The Plight of Chinese Military Veterans Highlights Xi Jinping’s Political Dilemma

March 16, 2021 Updated: March 16, 2021

Commentary

On Jan. 1, China’s first Veterans Protection Law came into effect, 72 years after the Communist Party seized power in the country. But can the current plight of Chinese veterans be reversed by this law?

The number of retired military personnel has reached 57 million in China as of 2018, according to the Ministry of Civil Affairs. The number increases at a rate of hundreds of thousands per year.

Let’s take a look at a scene in Qingdao, Shandong Province on the same day the new law was passed. Gao Hongyi, a 76-year-old veteran, spoke with Chinese media and complained about not receiving his benefits despite serving in the military when he was 18 years old. In 2017, Gao was sentenced to two years in prison for “disturbing social order” by a local court for participating in a protest in central Beijing. Military veterans demanded unpaid retirement benefits at the time. At present, Gao is unable to petition in Beijing because he is being monitored by authorities through his smartphone QR-based health code.

The lack of rights and protection for military veterans gave rise to the Veterans Protection Law, which was drafted in 2018, and was quickly adopted after three deliberations by China’s rubber-stamp legislature, the Standing Committee of the National People’s Congress, on June 18, Oct. 13, and Nov. 11, 2020.

However, even after the Veterans Protection Law was being reviewed in 2020, the suffering among veterans continued.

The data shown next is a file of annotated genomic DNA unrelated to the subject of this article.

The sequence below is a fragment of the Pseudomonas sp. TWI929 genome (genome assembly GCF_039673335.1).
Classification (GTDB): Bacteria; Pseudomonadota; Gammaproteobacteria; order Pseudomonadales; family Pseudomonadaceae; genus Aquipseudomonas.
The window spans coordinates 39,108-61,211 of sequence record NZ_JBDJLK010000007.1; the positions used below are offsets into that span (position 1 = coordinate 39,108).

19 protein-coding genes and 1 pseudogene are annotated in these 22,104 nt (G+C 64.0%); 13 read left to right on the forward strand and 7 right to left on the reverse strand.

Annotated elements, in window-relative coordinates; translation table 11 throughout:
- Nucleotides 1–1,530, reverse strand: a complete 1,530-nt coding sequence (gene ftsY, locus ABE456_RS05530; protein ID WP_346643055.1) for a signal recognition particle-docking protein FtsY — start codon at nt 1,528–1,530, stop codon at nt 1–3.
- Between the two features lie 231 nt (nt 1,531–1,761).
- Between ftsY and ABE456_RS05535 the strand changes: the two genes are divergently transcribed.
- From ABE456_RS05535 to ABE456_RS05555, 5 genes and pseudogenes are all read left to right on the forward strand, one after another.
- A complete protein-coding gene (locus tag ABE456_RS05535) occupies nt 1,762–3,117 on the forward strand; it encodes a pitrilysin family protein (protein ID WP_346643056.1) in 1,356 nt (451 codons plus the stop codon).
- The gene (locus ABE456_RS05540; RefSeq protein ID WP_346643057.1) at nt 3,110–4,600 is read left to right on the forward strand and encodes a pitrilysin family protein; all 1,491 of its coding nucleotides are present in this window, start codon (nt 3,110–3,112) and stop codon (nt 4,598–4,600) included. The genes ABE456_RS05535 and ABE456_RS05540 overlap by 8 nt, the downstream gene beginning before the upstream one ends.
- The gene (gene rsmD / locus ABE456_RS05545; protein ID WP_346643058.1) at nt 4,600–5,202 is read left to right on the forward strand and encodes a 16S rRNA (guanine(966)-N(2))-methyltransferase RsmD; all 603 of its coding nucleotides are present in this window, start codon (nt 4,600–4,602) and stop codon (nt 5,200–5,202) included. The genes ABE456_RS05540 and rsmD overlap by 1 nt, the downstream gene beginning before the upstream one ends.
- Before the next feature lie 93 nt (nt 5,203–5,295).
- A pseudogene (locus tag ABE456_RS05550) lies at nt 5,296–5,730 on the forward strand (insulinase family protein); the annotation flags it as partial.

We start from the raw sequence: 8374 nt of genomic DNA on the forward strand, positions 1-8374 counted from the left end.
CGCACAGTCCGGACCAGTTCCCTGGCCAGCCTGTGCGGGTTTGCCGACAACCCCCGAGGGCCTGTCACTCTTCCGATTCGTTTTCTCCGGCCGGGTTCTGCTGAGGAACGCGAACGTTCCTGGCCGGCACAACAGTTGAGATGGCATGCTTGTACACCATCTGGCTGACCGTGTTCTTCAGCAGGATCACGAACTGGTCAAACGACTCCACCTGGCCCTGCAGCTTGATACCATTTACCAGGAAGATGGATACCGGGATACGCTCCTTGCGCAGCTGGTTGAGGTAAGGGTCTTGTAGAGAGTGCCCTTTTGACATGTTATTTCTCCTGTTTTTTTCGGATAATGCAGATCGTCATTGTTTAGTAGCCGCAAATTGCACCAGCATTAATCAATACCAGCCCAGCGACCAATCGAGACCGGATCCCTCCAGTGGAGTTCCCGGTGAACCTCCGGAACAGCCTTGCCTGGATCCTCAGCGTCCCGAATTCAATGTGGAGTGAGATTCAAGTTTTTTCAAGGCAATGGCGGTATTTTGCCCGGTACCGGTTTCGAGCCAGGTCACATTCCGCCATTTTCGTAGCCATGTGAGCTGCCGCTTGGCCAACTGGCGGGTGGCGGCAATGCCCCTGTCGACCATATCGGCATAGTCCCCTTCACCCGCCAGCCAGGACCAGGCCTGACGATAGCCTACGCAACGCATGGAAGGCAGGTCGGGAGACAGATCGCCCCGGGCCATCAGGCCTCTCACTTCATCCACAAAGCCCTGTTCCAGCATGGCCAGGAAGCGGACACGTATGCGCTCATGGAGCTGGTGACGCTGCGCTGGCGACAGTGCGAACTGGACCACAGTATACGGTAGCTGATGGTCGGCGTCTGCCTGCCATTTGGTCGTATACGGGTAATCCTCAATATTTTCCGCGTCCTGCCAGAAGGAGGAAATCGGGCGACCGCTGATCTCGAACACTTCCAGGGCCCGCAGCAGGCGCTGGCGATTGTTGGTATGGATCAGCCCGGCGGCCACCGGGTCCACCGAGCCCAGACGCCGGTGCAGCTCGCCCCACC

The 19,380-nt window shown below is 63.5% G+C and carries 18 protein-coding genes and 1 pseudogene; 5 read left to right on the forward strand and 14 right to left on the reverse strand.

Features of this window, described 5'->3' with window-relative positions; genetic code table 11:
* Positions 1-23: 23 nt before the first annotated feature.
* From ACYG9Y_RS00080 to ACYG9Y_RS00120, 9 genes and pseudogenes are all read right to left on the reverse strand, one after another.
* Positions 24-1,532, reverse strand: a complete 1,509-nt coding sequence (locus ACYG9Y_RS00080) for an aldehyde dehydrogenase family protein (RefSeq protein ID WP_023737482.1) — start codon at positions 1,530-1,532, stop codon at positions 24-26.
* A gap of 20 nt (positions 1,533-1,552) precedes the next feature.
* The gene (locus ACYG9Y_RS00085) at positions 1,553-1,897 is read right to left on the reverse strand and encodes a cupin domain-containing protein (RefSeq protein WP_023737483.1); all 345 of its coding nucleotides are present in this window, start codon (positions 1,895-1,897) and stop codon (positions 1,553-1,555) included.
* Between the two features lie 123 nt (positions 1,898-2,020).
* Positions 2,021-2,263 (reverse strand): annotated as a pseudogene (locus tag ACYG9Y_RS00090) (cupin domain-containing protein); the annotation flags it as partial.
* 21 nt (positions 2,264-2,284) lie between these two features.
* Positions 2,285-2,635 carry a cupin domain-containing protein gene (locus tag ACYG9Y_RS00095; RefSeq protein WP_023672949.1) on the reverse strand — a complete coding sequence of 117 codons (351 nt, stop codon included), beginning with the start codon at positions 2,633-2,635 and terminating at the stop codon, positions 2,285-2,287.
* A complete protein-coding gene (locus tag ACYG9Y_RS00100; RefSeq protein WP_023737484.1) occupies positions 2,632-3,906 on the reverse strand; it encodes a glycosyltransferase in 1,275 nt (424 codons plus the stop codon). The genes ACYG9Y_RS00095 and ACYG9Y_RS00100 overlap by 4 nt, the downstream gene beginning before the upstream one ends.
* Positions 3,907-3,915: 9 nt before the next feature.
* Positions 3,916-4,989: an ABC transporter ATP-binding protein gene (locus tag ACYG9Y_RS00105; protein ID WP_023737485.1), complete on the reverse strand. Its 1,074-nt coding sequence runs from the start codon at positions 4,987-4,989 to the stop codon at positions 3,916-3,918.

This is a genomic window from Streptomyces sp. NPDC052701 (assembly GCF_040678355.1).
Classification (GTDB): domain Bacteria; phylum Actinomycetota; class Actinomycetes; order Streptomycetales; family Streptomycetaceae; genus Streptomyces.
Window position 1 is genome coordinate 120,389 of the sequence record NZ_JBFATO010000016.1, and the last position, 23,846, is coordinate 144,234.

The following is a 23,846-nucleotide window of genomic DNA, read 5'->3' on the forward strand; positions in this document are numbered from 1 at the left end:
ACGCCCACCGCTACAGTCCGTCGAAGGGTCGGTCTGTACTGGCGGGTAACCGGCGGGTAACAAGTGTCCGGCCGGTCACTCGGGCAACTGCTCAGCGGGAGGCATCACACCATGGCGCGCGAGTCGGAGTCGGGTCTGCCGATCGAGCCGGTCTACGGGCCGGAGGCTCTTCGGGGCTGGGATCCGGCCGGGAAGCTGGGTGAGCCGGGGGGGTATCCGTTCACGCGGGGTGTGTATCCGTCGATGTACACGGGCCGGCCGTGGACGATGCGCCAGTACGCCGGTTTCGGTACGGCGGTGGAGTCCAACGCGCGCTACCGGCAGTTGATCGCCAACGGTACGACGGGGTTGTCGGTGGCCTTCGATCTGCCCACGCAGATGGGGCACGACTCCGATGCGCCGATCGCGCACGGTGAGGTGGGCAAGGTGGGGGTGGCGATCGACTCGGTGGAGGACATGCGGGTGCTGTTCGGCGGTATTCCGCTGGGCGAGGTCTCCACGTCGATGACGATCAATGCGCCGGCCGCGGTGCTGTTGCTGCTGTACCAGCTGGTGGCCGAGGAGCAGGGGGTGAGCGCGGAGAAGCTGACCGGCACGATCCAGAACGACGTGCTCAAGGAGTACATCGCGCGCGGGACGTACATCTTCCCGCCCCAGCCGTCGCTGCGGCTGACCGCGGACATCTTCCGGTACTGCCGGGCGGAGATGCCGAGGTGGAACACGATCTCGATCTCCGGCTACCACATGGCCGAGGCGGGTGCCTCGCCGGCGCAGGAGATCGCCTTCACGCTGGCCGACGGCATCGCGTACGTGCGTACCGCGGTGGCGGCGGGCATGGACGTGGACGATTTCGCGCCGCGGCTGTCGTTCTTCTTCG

In October 2020, a video went viral and was praised by netizens. It showed a veteran from Hunan who went to the local Veterans Affairs Bureau, tore off the sign on the building that read, “Anren County Veterans Affairs Bureau,” and threw it on the ground. Then he held it up as a sign of protest.

On June 11, 2020, nearly 100 veterans gathered outside a train station in Changsha, the capital city of Hunan Province. It was the first large-scale assembly of veterans after the regime loosened COVID-19 restrictions. This gathering was in response to economist Wang Fuzhong’s recent comment in a show: “The soldiers’ fight against the enemy in the rain of bullets is just for vanity.” To protest against the remarks, Changsha veterans decided to appeal to Beijing. But the authorities dispatched police at the scene and dispersed the crowd.

Epoch Times Photo
Veterans in Kunming appealed in front of a provincial office on June 28, 2015. (Civil Rights and Livelihood Watch)

On May 10, another video went viral on Chinese social media. Zhang Tengyue, a native of Hebei Province and an ex-serviceman of the Chengdu Military Region, revealed that he was being persecuted by the authorities. Zhang said that the local officials were after him and quoted them as saying, “Catch the petitioner and beat him hard as long as he’s not beaten to death.”

From these cases, what we have seen are the CCP’s cruel tactics of maintaining stability. Maintaining stability does not only take the form of on-site violent suppression, but also includes high-tech monitoring such as the implantation of a chip card by the public security on a mobile phone, and an intrusion of personal social media accounts.

The severe measures for maintaining stability has not only exacerbated the plight of veterans who defend their rights, but also induced an unhealthy social ethos of disrespect for veterans. For example, on May 4, 2020, a bus ticket vendor in Jilin city, Jilin Province refused to give a discount to a disabled veteran. Instead, he mocked the veteran and said, “Don’t live if you can’t afford it.”

Xi Imposes Draconian Measures to Maintain Stability

Many protests have occurred, from Inner Mongolia to Sichuan, since Xi Jinping came to power in 2012.

On Oct. 11, 2016, around 10,000 veterans surrounded the Bayi Building of the Central Military Commission in Beijing. This was a serious shock to CCP officials, and thus a few institutions were formed and policies were proposed to prevent large-scale protests.